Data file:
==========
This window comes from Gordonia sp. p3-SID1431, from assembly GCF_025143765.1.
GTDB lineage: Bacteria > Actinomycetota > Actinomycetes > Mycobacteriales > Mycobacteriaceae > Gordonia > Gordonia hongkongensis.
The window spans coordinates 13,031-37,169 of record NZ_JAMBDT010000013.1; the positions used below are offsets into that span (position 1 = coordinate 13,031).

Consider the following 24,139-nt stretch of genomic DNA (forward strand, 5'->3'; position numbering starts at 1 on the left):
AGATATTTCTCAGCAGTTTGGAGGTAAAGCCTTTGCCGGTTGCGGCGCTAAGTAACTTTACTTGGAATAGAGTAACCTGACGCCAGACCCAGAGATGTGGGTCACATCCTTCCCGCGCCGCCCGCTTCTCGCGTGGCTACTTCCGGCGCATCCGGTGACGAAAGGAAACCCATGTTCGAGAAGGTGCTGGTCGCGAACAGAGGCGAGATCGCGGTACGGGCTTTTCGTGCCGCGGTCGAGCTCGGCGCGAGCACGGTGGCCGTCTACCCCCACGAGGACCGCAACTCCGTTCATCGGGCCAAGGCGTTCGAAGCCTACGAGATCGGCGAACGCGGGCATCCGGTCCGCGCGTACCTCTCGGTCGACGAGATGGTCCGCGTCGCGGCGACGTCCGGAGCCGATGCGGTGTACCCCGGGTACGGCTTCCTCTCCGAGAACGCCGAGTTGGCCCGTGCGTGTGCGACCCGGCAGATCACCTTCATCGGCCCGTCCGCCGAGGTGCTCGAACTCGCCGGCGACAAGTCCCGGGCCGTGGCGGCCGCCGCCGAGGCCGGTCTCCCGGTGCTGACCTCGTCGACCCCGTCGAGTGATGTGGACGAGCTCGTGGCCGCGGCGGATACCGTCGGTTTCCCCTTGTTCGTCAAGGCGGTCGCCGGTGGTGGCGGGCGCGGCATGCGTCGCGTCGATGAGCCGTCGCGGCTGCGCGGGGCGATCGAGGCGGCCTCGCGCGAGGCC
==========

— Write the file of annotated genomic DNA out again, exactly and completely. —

This window comes from Gordonia sp. p3-SID1431, from assembly GCF_025143765.1.
GTDB lineage: Bacteria > Actinomycetota > Actinomycetes > Mycobacteriales > Mycobacteriaceae > Gordonia > Gordonia hongkongensis.
The window spans coordinates 13,031-37,169 of record NZ_JAMBDT010000013.1; the positions used below are offsets into that span (position 1 = coordinate 13,031).

Consider the following 24,139-nt stretch of genomic DNA (forward strand, 5'->3'; position numbering starts at 1 on the left):
AGATATTTCTCAGCAGTTTGGAGGTAAAGCCTTTGCCGGTTGCGGCGCTAAGTAACTTTACTTGGAATAGAGTAACCTGACGCCAGACCCAGAGATGTGGGTCACATCCTTCCCGCGCCGCCCGCTTCTCGCGTGGCTACTTCCGGCGCATCCGGTGACGAAAGGAAACCCATGTTCGAGAAGGTGCTGGTCGCGAACAGAGGCGAGATCGCGGTACGGGCTTTTCGTGCCGCGGTCGAGCTCGGCGCGAGCACGGTGGCCGTCTACCCCCACGAGGACCGCAACTCCGTTCATCGGGCCAAGGCGTTCGAAGCCTACGAGATCGGCGAACGCGGGCATCCGGTCCGCGCGTACCTCTCGGTCGACGAGATGGTCCGCGTCGCGGCGACGTCCGGAGCCGATGCGGTGTACCCCGGGTACGGCTTCCTCTCCGAGAACGCCGAGTTGGCCCGTGCGTGTGCGACCCGGCAGATCACCTTCATCGGCCCGTCCGCCGAGGTGCTCGAACTCGCCGGCGACAAGTCCCGGGCCGTGGCGGCCGCCGCCGAGGCCGGTCTCCCGGTGCTGACCTCGTCGACCCCGTCGAGTGATGTGGACGAGCTCGTGGCCGCGGCGGATACCGTCGGTTTCCCCTTGTTCGTCAAGGCGGTCGCCGGTGGTGGCGGGCGCGGCATGCGTCGCGTCGATGAGCCGTCGCGGCTGCGCGGGGCGATCGAGGCGGCCTCGCGCGAGGCC